Posted on Sat, Jan 1, 2011
It is the New Year. How did we get here so fast? What happened to the last one? Where did the time go?
Some years ago a church member who sold books for a living (now there is a job Anne Gravel might have liked) gave me a book of essays about time for Christmas. I have not been able to locate it in past years as it may have gotten lost along the way from one interim to another. But I recall one essay written about the futility of owning a watch. Its point was that all of us who are “watch watchers” are basically fooling ourselves because we live with the illusion that by telling time with the help of a time piece that we can control or use time to our own advantage. Look at your watch and you know what time it is and how much time you have to get something done or to be somewhere else. Aren’t watches wonderful - wrist watches, pocket watches, stop watches? Especially if they are “Swiss made,” which almost guarantees that we can tell time and control it down to the last millisecond, even if you are three hundred feet under water?
In my experience, it is often the case that I look at my watch (above sea level, thank you) and see how much time I have lost. It makes me want to “tell time” to slow down and wait up for me while I am taking the time to complete my agenda for the day. I have a constant “to do” list, a “to call” list, and a “to be somewhere” list that never seems to be finished within the time I have to do, call and to be.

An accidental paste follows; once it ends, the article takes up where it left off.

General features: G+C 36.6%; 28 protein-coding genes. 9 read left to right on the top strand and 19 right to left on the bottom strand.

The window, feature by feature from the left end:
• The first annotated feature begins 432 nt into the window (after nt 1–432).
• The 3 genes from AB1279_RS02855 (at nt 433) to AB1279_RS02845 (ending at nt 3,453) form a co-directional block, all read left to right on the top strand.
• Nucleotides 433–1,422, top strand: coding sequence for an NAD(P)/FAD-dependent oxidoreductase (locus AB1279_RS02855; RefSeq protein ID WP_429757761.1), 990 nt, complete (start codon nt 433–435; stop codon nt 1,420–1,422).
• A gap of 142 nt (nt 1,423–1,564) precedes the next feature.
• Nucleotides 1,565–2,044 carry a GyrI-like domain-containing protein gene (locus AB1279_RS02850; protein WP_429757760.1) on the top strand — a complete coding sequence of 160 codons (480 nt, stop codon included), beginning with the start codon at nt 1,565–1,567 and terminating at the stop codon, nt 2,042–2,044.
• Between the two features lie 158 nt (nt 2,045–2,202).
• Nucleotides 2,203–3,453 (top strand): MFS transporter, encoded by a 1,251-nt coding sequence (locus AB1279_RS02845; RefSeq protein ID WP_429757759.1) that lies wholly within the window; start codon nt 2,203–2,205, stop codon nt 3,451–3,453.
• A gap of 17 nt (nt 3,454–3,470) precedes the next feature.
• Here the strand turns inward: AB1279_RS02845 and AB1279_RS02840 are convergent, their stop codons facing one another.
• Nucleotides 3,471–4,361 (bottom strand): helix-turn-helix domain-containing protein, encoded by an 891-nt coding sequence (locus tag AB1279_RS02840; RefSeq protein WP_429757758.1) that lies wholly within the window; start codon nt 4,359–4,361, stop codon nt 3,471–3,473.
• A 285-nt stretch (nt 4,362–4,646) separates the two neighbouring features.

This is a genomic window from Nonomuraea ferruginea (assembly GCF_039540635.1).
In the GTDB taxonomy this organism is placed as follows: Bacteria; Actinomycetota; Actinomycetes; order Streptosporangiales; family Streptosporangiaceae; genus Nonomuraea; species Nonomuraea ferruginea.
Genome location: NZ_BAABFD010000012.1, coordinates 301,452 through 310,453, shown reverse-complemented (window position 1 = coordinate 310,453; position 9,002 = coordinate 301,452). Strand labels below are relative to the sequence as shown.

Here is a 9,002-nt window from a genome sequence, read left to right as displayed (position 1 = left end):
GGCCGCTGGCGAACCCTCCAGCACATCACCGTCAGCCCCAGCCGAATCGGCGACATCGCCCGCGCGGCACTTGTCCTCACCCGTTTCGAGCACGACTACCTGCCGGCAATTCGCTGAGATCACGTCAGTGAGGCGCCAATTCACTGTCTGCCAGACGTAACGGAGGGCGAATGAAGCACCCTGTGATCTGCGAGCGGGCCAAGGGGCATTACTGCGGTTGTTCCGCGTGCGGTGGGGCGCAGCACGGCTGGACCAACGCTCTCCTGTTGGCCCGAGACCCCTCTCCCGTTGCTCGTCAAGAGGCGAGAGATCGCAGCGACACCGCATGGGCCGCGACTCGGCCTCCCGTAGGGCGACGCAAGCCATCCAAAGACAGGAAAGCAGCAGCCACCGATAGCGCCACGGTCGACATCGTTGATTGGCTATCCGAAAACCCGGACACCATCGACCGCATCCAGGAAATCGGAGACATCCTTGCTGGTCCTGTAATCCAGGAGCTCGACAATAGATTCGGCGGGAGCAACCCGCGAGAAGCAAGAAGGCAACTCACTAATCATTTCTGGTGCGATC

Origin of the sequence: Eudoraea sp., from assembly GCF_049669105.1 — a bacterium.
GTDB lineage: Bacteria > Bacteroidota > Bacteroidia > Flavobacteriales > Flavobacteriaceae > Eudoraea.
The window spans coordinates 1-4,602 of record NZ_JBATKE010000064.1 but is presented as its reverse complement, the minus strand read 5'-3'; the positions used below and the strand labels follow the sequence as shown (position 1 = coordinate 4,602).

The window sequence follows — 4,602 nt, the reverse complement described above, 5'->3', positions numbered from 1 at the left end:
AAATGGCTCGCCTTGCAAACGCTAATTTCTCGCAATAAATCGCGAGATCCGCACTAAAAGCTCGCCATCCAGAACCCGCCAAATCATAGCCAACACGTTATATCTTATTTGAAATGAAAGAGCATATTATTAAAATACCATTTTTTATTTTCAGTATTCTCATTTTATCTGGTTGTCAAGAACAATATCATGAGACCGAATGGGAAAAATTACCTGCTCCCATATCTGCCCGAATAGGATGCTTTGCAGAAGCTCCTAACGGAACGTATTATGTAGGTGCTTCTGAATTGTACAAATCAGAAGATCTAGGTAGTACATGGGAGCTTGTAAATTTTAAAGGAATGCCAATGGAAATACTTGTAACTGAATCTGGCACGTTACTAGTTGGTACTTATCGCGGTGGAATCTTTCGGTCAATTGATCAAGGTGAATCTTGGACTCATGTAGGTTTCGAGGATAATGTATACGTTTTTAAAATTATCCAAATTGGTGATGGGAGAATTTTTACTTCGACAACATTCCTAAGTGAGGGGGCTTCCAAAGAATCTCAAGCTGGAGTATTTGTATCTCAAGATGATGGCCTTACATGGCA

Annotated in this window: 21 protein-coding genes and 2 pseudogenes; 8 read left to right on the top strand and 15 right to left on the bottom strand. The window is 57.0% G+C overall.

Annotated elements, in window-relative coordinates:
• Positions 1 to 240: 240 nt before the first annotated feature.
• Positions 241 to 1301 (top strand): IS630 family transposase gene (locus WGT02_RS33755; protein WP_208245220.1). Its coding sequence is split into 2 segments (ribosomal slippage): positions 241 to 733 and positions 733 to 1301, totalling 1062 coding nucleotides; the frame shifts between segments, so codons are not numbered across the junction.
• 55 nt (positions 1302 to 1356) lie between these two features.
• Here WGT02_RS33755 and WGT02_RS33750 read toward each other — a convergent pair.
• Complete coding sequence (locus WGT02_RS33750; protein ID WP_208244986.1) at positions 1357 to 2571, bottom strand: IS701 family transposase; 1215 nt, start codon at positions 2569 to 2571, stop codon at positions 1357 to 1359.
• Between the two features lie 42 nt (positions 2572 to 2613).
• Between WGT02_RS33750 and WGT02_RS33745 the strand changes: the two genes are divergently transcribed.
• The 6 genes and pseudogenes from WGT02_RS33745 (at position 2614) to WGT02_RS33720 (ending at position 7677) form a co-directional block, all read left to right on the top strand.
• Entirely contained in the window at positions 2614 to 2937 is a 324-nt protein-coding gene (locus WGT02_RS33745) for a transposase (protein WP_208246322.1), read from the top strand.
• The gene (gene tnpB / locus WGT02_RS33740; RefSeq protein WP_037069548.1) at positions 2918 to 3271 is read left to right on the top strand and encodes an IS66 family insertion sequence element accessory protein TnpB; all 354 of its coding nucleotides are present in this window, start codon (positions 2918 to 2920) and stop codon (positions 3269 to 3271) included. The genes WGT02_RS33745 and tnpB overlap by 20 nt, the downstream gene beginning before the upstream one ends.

It is almost a universal human trait to want to conserve time. You have heard the term, “time’s awastin;” which we in the western world associate with such deadly sins as sloth and general laziness. But those whose overall take on life in the East look at time differently. It is something to be received as a gift; it has its own inherent value, not to be used as a means to an end, but as an end itself. To be on time in our culture is a virtue. To be in time, however – to savor the mystery of life and learn to reflect on its source – is a luxury that most of us never afford ourselves. We do not wait well to let it unfold before us.
The great Eastern mystic, Lao-Tzu, wrote about what to do in times of trouble and distress:
Do you have the patience to wait till the mud settles and the water is clear?
Can you remain unmoving till the right action arises by itself?
May I suggest, if you still have room for one more New Year’s resolution, that you consider the meaning of these words. Stop looking at your watch on a regular basis. Stay away from your daily lists for a day or two. Do something that does not compute.
Somewhere in the Old Testament God says, Wait yet a little while longer, which means to me that we are to take the time to reaffirm our dependence on God to work out God’s purpose in our lives and in God’s church, including this one. May this coming year be a time for each of you to experience that rich and truly rewarding moment – when the way is clear and the right action arises.